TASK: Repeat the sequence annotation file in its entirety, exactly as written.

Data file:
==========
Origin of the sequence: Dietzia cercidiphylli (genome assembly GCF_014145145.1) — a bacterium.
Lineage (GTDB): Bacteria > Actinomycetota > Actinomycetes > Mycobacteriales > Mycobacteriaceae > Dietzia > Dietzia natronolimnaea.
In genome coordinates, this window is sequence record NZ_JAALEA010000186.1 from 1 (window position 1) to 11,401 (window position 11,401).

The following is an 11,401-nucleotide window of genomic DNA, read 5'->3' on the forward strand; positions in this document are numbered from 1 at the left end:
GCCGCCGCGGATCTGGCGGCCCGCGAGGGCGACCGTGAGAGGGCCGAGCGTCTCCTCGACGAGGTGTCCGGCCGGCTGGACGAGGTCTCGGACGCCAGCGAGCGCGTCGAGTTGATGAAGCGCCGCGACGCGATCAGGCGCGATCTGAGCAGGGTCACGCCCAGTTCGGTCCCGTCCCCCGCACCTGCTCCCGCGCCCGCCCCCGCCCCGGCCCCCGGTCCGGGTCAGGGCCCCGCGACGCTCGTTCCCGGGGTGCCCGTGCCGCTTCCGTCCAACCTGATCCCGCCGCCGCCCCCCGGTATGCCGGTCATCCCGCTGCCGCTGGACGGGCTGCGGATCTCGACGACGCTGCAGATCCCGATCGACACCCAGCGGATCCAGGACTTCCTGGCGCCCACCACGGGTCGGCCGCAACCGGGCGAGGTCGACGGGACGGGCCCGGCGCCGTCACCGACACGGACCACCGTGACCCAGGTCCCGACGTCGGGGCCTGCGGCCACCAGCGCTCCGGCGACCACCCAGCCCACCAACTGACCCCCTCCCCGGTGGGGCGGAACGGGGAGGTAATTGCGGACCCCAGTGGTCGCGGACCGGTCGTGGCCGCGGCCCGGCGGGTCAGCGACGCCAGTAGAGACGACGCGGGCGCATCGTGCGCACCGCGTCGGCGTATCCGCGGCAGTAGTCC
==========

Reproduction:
Origin of the sequence: Dietzia cercidiphylli (genome assembly GCF_014145145.1) — a bacterium.
Lineage (GTDB): Bacteria > Actinomycetota > Actinomycetes > Mycobacteriales > Mycobacteriaceae > Dietzia > Dietzia natronolimnaea.
In genome coordinates, this window is sequence record NZ_JAALEA010000186.1 from 1 (window position 1) to 11,401 (window position 11,401).

The following is an 11,401-nucleotide window of genomic DNA, read 5'->3' on the forward strand; positions in this document are numbered from 1 at the left end:
GCCGCCGCGGATCTGGCGGCCCGCGAGGGCGACCGTGAGAGGGCCGAGCGTCTCCTCGACGAGGTGTCCGGCCGGCTGGACGAGGTCTCGGACGCCAGCGAGCGCGTCGAGTTGATGAAGCGCCGCGACGCGATCAGGCGCGATCTGAGCAGGGTCACGCCCAGTTCGGTCCCGTCCCCCGCACCTGCTCCCGCGCCCGCCCCCGCCCCGGCCCCCGGTCCGGGTCAGGGCCCCGCGACGCTCGTTCCCGGGGTGCCCGTGCCGCTTCCGTCCAACCTGATCCCGCCGCCGCCCCCCGGTATGCCGGTCATCCCGCTGCCGCTGGACGGGCTGCGGATCTCGACGACGCTGCAGATCCCGATCGACACCCAGCGGATCCAGGACTTCCTGGCGCCCACCACGGGTCGGCCGCAACCGGGCGAGGTCGACGGGACGGGCCCGGCGCCGTCACCGACACGGACCACCGTGACCCAGGTCCCGACGTCGGGGCCTGCGGCCACCAGCGCTCCGGCGACCACCCAGCCCACCAACTGACCCCCTCCCCGGTGGGGCGGAACGGGGAGGTAATTGCGGACCCCAGTGGTCGCGGACCGGTCGTGGCCGCGGCCCGGCGGGTCAGCGACGCCAGTAGAGACGACGCGGGCGCATCGTGCGCACCGCGTCGGCGTATCCGCGGCAGTAGTCC